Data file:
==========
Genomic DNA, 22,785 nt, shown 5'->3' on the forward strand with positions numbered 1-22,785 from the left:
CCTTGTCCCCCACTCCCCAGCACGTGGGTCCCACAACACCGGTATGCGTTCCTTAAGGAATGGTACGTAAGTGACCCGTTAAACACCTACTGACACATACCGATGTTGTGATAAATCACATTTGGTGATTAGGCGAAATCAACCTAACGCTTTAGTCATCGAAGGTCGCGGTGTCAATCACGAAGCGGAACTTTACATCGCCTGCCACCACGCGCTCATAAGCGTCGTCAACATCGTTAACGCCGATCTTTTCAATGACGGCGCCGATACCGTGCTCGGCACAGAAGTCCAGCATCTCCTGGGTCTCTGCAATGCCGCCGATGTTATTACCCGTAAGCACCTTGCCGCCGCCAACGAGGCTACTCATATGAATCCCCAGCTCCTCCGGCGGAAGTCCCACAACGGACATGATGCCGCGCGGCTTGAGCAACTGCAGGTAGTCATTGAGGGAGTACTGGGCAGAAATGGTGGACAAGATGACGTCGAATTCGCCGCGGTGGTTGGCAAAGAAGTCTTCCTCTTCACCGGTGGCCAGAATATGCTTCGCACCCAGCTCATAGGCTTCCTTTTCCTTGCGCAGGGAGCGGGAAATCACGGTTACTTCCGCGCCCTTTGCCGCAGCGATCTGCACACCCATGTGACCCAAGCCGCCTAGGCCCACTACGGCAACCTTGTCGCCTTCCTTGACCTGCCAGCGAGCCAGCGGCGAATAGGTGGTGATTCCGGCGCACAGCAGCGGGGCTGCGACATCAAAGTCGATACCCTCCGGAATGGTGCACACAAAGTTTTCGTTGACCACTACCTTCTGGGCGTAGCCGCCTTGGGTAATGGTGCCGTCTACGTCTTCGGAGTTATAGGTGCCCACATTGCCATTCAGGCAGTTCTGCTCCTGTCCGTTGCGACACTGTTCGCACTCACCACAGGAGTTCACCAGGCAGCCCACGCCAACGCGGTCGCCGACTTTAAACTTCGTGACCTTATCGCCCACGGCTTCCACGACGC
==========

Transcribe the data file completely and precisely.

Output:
Genomic DNA, 22,785 nt, shown 5'->3' on the forward strand with positions numbered 1-22,785 from the left:
CCTTGTCCCCCACTCCCCAGCACGTGGGTCCCACAACACCGGTATGCGTTCCTTAAGGAATGGTACGTAAGTGACCCGTTAAACACCTACTGACACATACCGATGTTGTGATAAATCACATTTGGTGATTAGGCGAAATCAACCTAACGCTTTAGTCATCGAAGGTCGCGGTGTCAATCACGAAGCGGAACTTTACATCGCCTGCCACCACGCGCTCATAAGCGTCGTCAACATCGTTAACGCCGATCTTTTCAATGACGGCGCCGATACCGTGCTCGGCACAGAAGTCCAGCATCTCCTGGGTCTCTGCAATGCCGCCGATGTTATTACCCGTAAGCACCTTGCCGCCGCCAACGAGGCTACTCATATGAATCCCCAGCTCCTCCGGCGGAAGTCCCACAACGGACATGATGCCGCGCGGCTTGAGCAACTGCAGGTAGTCATTGAGGGAGTACTGGGCAGAAATGGTGGACAAGATGACGTCGAATTCGCCGCGGTGGTTGGCAAAGAAGTCTTCCTCTTCACCGGTGGCCAGAATATGCTTCGCACCCAGCTCATAGGCTTCCTTTTCCTTGCGCAGGGAGCGGGAAATCACGGTTACTTCCGCGCCCTTTGCCGCAGCGATCTGCACACCCATGTGACCCAAGCCGCCTAGGCCCACTACGGCAACCTTGTCGCCTTCCTTGACCTGCCAGCGAGCCAGCGGCGAATAGGTGGTGATTCCGGCGCACAGCAGCGGGGCTGCGACATCAAAGTCGATACCCTCCGGAATGGTGCACACAAAGTTTTCGTTGACCACTACCTTCTGGGCGTAGCCGCCTTGGGTAATGGTGCCGTCTACGTCTTCGGAGTTATAGGTGCCCACATTGCCATTCAGGCAGTTCTGCTCCTGTCCGTTGCGACACTGTTCGCACTCACCACAGGAGTTCACCAGGCAGCCCACGCCAACGCGGTCGCCGACTTTAAACTTCGTGACCTTATCGCCCACGGCTTCCACGACGC